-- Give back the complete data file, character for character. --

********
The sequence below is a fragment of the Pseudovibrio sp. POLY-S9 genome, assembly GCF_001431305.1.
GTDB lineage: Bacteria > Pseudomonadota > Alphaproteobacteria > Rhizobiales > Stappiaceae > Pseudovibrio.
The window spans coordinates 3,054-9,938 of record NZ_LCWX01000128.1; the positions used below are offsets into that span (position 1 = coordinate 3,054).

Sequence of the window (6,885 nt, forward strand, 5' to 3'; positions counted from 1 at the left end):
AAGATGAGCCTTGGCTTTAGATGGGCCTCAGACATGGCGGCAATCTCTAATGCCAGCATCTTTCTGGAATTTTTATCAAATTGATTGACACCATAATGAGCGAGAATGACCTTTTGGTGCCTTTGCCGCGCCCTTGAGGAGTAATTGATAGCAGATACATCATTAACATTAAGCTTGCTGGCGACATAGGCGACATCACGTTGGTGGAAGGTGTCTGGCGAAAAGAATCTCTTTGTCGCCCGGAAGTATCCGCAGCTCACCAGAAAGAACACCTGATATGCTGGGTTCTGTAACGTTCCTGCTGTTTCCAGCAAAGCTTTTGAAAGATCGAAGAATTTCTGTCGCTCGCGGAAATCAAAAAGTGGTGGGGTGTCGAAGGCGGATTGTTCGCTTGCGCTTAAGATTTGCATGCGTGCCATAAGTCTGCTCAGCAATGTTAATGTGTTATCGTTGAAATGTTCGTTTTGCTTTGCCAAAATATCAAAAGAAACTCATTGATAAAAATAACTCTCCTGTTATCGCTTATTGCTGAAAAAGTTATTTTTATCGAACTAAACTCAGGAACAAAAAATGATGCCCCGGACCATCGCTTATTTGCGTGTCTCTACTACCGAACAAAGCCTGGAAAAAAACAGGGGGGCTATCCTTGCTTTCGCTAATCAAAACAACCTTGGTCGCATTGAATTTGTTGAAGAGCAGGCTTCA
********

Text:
The sequence below is a fragment of the Pseudovibrio sp. POLY-S9 genome, assembly GCF_001431305.1.
GTDB lineage: Bacteria > Pseudomonadota > Alphaproteobacteria > Rhizobiales > Stappiaceae > Pseudovibrio.
The window spans coordinates 3,054-9,938 of record NZ_LCWX01000128.1; the positions used below are offsets into that span (position 1 = coordinate 3,054).

Sequence of the window (6,885 nt, forward strand, 5' to 3'; positions counted from 1 at the left end):
AAGATGAGCCTTGGCTTTAGATGGGCCTCAGACATGGCGGCAATCTCTAATGCCAGCATCTTTCTGGAATTTTTATCAAATTGATTGACACCATAATGAGCGAGAATGACCTTTTGGTGCCTTTGCCGCGCCCTTGAGGAGTAATTGATAGCAGATACATCATTAACATTAAGCTTGCTGGCGACATAGGCGACATCACGTTGGTGGAAGGTGTCTGGCGAAAAGAATCTCTTTGTCGCCCGGAAGTATCCGCAGCTCACCAGAAAGAACACCTGATATGCTGGGTTCTGTAACGTTCCTGCTGTTTCCAGCAAAGCTTTTGAAAGATCGAAGAATTTCTGTCGCTCGCGGAAATCAAAAAGTGGTGGGGTGTCGAAGGCGGATTGTTCGCTTGCGCTTAAGATTTGCATGCGTGCCATAAGTCTGCTCAGCAATGTTAATGTGTTATCGTTGAAATGTTCGTTTTGCTTTGCCAAAATATCAAAAGAAACTCATTGATAAAAATAACTCTCCTGTTATCGCTTATTGCTGAAAAAGTTATTTTTATCGAACTAAACTCAGGAACAAAAAATGATGCCCCGGACCATCGCTTATTTGCGTGTCTCTACTACCGAACAAAGCCTGGAAAAAAACAGGGGGGCTATCCTTGCTTTCGCTAATCAAAACAACCTTGGTCGCATTGAATTTGTTGAAGAGCAGGCTTCA